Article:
I got a Serotta pro bike fit a long time ago from Bert at High Gear Cyclery. Maybe 9 or 10 years ago? Was right after getting the Ridley Excalibur that I still ride and its about 11 years old now. Was around $120 if I recall but took flexability into account. He flipped my stem up and put the saddle back as far as it will go. Only change is flipping the stem back down after I got more comfortable with it. Was worth the money, I think. Should ideally get it done again, but have been too cheap to do it. Single income supporting wife and child also has something to do with it.
ptempel is offline  
Old 10-06-16, 08:07 AM
  #11  
Senior Member
 
Join Date: Dec 2012
Location: Huntington Harbor, CA
Posts: 399
Mentioned: 0 Post(s)
Tagged: 0 Thread(s)
Quoted: 115 Post(s)
Liked 2 Times in 2 Posts
I had professional bike fit almost every yr (~5000 miles). One thing I learned that is that your own fitness is just as important as your bike fit. Many injuries/discomfort are caused by poor bike fit as well as weak core or hips. There are many cross-training routines for cyclists on the internet. Make sure your commit some time to core/hip exercises.
hsuehhwa is offline  
Old 10-06-16, 12:23 PM
  #12  
Senior Member
 
Drew Eckhardt's Avatar
 
Join Date: Apr 2010
Location: Mountain View, CA USA and Golden, CO USA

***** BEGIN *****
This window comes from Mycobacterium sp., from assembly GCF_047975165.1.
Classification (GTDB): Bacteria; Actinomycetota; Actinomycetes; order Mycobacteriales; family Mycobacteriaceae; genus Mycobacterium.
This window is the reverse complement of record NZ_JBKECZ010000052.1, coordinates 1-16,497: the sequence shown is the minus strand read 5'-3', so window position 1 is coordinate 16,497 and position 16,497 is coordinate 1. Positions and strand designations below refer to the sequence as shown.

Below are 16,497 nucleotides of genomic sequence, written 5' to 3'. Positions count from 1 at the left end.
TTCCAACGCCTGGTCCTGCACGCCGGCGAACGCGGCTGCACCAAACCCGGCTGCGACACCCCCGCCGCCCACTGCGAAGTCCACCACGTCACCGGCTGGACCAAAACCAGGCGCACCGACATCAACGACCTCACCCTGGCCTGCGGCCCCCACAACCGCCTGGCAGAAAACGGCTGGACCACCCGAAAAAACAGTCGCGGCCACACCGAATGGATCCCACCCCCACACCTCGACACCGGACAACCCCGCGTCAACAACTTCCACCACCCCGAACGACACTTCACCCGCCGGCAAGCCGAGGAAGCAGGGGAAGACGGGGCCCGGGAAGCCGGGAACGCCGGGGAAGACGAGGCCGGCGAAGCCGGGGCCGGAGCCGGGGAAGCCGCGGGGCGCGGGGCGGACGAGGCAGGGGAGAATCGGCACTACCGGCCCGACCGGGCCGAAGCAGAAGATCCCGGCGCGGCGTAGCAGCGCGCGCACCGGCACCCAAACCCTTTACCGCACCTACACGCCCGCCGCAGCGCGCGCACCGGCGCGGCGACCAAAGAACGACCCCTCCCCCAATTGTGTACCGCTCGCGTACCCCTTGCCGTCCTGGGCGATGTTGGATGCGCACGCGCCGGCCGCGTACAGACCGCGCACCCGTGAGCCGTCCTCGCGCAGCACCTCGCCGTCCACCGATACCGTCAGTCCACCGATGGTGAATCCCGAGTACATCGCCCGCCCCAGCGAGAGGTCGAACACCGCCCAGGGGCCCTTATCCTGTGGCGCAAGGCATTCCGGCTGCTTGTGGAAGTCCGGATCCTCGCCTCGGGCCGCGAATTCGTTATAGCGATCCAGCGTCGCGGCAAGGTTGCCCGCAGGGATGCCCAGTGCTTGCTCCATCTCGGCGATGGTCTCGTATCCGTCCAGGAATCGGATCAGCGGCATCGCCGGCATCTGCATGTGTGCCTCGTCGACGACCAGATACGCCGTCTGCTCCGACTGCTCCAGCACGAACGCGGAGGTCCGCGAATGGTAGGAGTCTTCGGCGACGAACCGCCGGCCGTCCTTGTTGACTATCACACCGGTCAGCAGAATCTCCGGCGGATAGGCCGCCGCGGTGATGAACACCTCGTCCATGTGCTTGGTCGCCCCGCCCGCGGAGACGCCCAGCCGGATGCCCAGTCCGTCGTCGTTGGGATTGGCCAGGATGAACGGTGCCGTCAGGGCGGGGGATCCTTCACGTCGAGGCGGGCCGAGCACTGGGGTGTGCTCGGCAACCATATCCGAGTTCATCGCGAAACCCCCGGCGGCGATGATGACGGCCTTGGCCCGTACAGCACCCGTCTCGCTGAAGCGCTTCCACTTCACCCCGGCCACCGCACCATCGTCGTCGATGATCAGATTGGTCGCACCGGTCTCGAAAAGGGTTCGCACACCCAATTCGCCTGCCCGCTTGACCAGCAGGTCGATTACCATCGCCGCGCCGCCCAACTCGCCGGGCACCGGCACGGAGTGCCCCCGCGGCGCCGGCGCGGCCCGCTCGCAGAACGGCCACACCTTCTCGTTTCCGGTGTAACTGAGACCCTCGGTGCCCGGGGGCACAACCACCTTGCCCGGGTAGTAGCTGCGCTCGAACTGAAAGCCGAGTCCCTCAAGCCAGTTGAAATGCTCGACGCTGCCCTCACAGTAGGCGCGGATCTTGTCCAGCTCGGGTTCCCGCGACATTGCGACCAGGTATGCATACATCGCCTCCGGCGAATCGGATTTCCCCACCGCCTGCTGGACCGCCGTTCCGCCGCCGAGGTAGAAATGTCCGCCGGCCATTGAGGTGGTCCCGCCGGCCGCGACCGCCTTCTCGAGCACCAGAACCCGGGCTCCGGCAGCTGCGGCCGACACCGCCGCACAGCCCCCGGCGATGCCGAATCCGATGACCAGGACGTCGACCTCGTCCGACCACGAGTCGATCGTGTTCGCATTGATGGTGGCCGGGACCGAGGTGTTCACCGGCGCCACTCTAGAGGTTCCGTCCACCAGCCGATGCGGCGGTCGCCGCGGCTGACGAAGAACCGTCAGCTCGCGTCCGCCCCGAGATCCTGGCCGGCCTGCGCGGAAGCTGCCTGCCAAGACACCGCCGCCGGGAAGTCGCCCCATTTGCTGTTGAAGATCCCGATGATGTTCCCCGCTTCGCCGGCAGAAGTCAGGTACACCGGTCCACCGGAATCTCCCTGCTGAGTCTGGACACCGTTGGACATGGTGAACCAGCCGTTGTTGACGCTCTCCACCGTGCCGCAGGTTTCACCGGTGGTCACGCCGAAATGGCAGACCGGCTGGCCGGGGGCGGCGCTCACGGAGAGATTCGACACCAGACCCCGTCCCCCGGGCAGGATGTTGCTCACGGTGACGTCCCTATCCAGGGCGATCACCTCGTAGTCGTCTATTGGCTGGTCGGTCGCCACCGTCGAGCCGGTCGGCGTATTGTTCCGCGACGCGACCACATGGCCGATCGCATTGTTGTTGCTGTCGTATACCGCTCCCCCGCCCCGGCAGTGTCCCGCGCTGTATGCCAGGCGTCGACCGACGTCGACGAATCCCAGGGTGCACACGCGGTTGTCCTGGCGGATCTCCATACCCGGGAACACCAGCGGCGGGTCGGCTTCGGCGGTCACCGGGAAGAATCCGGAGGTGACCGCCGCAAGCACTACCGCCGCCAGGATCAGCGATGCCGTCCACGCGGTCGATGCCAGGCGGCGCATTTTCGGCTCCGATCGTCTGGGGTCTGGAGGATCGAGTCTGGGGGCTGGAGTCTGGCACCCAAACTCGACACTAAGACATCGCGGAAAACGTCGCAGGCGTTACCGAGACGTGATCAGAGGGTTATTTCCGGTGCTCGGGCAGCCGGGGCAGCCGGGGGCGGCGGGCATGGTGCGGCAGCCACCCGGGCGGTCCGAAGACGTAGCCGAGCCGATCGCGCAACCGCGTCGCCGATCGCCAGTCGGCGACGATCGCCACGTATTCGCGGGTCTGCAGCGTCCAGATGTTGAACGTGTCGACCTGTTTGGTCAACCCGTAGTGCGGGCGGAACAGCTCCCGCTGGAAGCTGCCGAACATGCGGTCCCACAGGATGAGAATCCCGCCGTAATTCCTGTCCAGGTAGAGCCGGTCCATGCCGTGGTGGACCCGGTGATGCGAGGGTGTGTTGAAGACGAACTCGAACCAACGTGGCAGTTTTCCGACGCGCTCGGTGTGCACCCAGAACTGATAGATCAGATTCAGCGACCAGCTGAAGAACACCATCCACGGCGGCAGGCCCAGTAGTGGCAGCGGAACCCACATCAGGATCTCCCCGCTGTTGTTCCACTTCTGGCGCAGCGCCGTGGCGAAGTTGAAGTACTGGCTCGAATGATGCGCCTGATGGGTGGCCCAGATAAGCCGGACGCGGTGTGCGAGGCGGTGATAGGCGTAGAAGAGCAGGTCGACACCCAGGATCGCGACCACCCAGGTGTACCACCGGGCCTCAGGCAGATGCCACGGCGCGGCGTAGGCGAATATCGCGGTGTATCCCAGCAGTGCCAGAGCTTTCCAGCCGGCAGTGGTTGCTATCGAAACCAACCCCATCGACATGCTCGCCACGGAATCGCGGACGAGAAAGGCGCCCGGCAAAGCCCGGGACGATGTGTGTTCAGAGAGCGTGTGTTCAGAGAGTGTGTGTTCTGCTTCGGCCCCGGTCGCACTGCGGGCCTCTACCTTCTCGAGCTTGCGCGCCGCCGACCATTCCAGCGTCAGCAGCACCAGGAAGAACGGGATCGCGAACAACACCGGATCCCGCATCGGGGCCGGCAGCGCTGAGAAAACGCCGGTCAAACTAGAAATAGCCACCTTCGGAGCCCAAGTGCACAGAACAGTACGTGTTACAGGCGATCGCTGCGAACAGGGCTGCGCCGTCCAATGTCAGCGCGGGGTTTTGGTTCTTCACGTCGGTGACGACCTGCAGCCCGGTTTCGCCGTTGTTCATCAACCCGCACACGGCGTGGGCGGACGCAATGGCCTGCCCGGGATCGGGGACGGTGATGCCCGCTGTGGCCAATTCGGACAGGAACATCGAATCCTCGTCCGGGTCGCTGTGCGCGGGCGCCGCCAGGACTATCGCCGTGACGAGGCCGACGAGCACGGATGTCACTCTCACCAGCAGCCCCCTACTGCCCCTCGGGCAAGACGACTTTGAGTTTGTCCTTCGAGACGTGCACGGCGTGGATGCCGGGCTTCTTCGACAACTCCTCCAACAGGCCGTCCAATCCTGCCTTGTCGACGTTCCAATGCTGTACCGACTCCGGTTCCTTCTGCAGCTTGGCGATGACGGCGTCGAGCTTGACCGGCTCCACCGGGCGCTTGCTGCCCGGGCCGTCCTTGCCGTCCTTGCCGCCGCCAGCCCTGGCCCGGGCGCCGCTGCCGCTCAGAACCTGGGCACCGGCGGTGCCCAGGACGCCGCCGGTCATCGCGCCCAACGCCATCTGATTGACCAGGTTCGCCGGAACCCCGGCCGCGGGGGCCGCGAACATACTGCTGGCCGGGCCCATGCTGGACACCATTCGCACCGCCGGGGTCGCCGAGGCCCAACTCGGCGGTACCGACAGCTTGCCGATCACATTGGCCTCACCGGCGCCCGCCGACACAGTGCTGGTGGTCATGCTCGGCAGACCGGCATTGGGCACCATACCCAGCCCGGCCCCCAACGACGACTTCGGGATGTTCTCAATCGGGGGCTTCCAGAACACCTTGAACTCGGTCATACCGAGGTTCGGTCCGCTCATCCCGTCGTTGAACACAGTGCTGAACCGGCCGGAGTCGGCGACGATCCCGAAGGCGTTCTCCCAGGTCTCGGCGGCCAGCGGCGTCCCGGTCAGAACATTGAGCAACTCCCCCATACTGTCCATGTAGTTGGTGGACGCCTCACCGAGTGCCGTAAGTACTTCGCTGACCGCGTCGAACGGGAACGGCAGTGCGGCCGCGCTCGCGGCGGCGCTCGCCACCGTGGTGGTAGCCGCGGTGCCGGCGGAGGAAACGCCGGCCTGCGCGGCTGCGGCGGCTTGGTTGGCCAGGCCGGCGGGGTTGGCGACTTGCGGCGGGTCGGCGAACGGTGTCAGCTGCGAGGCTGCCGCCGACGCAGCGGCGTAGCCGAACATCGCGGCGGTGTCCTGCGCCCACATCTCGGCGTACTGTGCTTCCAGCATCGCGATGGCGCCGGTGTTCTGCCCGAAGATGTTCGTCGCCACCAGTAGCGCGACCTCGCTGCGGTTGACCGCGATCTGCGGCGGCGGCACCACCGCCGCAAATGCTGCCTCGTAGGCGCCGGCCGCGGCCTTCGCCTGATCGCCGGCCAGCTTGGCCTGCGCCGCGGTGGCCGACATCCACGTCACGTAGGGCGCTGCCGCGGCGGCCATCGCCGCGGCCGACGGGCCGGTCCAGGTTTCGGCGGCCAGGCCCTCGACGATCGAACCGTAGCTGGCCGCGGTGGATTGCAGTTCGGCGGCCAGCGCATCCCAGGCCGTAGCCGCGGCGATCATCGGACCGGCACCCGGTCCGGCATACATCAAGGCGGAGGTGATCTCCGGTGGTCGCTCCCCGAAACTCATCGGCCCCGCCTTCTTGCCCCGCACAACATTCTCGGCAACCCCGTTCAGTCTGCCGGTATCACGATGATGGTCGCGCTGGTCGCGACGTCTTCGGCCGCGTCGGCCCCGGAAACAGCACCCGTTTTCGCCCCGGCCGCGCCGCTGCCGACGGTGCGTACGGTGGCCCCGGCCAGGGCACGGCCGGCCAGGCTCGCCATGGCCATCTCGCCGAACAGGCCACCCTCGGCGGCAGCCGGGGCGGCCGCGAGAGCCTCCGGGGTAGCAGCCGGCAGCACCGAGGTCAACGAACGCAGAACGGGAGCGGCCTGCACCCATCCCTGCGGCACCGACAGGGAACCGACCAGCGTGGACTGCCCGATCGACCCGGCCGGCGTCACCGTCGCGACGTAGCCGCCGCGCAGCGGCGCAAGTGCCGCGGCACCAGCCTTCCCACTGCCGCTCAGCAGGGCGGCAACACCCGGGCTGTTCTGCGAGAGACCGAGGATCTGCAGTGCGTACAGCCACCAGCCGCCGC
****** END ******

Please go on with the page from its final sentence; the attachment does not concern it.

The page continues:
Posts: 6,341

Bikes: 97 Litespeed, 50-39-30x13-26 10 cogs, Campagnolo Ultrashift, retroreflective rims on SON28/PowerTap hubs

Mentioned: 9 Post(s)
Tagged: 0 Thread(s)
Quoted: 550 Post(s)
Liked 325 Times in 226 Posts
Yeah, it was great. Got rid of my knee pain and let me naturally pedal faster.
Drew Eckhardt is offline  
Old 10-06-16, 04:02 PM
  #13  
Senior Member
 
Join Date: Apr 2015
Posts: 1,825
Mentioned: 11 Post(s)
Tagged: 0 Thread(s)
Quoted: 401 Post(s)
Likes: 0
Liked 0 Times in 0 Posts
Anyone had a negative experience?

Originally Posted by growlerdinky
About 5000 miles ago I got a Guru fit.

It was the best $150 I've spent on cycling.
I'm curious if anyone had a negative experience. i.e. the fitter didn't really help them. I'm also curious if the fit is for you or for you and the bike. i.e. if I have two bikes do I need two fits?
Inpd is offline  
Old 10-06-16, 04:15 PM
  #14  
Duke Ulysses
 
Join Date: Jul 2013
Location: Southern California
Posts: 800

Bikes: An old orange one for dirt, and for the other stuff: a white one, a kinda mint green one, and a black one.

Mentioned: 0 Post(s)
Tagged: 0 Thread(s)
Quoted: 165 Post(s)
Liked 175 Times in 86 Posts
Originally Posted by Inpd
I'm curious if anyone had a negative experience. i.e. the fitter didn't really help them. I'm also curious if the fit is for you or for you and the bike. i.e. if I have two bikes do I need two fits?

The fit is for you and whatever bike you can apply the measurements (prescribed by the fit) to.